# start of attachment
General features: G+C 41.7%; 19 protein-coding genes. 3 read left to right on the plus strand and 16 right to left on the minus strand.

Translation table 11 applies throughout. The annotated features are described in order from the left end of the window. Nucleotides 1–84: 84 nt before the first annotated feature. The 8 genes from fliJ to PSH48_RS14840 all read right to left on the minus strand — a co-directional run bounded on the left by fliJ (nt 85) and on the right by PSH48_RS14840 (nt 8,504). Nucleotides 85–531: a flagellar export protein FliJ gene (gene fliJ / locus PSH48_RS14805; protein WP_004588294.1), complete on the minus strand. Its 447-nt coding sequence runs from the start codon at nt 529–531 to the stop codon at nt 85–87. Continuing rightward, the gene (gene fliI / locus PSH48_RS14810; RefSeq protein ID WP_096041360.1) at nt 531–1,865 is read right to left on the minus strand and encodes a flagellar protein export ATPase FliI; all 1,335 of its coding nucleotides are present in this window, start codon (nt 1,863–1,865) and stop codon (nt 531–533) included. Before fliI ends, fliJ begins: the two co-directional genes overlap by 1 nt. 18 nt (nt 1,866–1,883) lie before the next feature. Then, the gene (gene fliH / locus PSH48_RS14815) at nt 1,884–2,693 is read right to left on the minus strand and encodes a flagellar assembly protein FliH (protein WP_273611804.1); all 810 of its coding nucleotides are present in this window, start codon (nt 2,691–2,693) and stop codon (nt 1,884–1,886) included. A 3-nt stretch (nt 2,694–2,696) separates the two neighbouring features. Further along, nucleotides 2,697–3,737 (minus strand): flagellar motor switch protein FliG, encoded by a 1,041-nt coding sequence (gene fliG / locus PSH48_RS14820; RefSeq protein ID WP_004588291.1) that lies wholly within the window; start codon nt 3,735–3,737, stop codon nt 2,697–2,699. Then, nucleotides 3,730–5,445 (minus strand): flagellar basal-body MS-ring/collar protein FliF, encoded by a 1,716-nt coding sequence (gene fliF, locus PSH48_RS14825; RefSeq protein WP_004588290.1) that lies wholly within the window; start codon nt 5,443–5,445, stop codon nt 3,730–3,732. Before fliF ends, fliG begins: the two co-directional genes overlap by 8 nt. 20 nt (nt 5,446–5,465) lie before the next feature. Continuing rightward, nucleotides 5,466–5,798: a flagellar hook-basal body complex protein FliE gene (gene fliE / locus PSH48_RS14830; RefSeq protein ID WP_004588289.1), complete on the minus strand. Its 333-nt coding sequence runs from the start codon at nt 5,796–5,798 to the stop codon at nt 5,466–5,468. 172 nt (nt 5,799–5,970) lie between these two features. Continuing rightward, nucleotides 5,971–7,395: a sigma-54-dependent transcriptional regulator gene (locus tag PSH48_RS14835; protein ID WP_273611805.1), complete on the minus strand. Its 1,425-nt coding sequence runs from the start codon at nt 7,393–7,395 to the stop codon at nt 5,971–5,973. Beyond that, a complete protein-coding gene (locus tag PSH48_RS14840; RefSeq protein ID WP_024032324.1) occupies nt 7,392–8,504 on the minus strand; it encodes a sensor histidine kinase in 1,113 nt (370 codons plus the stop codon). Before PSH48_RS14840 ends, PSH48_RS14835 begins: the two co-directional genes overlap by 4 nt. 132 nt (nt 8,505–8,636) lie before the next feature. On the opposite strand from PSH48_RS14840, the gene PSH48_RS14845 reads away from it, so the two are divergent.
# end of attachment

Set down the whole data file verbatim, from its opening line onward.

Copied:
General features: G+C 41.7%; 19 protein-coding genes. 3 read left to right on the plus strand and 16 right to left on the minus strand.

Translation table 11 applies throughout. The annotated features are described in order from the left end of the window. Nucleotides 1–84: 84 nt before the first annotated feature. The 8 genes from fliJ to PSH48_RS14840 all read right to left on the minus strand — a co-directional run bounded on the left by fliJ (nt 85) and on the right by PSH48_RS14840 (nt 8,504). Nucleotides 85–531: a flagellar export protein FliJ gene (gene fliJ / locus PSH48_RS14805; protein WP_004588294.1), complete on the minus strand. Its 447-nt coding sequence runs from the start codon at nt 529–531 to the stop codon at nt 85–87. Continuing rightward, the gene (gene fliI / locus PSH48_RS14810; RefSeq protein ID WP_096041360.1) at nt 531–1,865 is read right to left on the minus strand and encodes a flagellar protein export ATPase FliI; all 1,335 of its coding nucleotides are present in this window, start codon (nt 1,863–1,865) and stop codon (nt 531–533) included. Before fliI ends, fliJ begins: the two co-directional genes overlap by 1 nt. 18 nt (nt 1,866–1,883) lie before the next feature. Then, the gene (gene fliH / locus PSH48_RS14815) at nt 1,884–2,693 is read right to left on the minus strand and encodes a flagellar assembly protein FliH (protein WP_273611804.1); all 810 of its coding nucleotides are present in this window, start codon (nt 2,691–2,693) and stop codon (nt 1,884–1,886) included. A 3-nt stretch (nt 2,694–2,696) separates the two neighbouring features. Further along, nucleotides 2,697–3,737 (minus strand): flagellar motor switch protein FliG, encoded by a 1,041-nt coding sequence (gene fliG / locus PSH48_RS14820; RefSeq protein ID WP_004588291.1) that lies wholly within the window; start codon nt 3,735–3,737, stop codon nt 2,697–2,699. Then, nucleotides 3,730–5,445 (minus strand): flagellar basal-body MS-ring/collar protein FliF, encoded by a 1,716-nt coding sequence (gene fliF, locus PSH48_RS14825; RefSeq protein WP_004588290.1) that lies wholly within the window; start codon nt 5,443–5,445, stop codon nt 3,730–3,732. Before fliF ends, fliG begins: the two co-directional genes overlap by 8 nt. 20 nt (nt 5,446–5,465) lie before the next feature. Continuing rightward, nucleotides 5,466–5,798: a flagellar hook-basal body complex protein FliE gene (gene fliE / locus PSH48_RS14830; RefSeq protein ID WP_004588289.1), complete on the minus strand. Its 333-nt coding sequence runs from the start codon at nt 5,796–5,798 to the stop codon at nt 5,466–5,468. 172 nt (nt 5,799–5,970) lie between these two features. Continuing rightward, nucleotides 5,971–7,395: a sigma-54-dependent transcriptional regulator gene (locus tag PSH48_RS14835; protein ID WP_273611805.1), complete on the minus strand. Its 1,425-nt coding sequence runs from the start codon at nt 7,393–7,395 to the stop codon at nt 5,971–5,973. Beyond that, a complete protein-coding gene (locus tag PSH48_RS14840; RefSeq protein ID WP_024032324.1) occupies nt 7,392–8,504 on the minus strand; it encodes a sensor histidine kinase in 1,113 nt (370 codons plus the stop codon). Before PSH48_RS14840 ends, PSH48_RS14835 begins: the two co-directional genes overlap by 4 nt. 132 nt (nt 8,505–8,636) lie before the next feature. On the opposite strand from PSH48_RS14840, the gene PSH48_RS14845 reads away from it, so the two are divergent.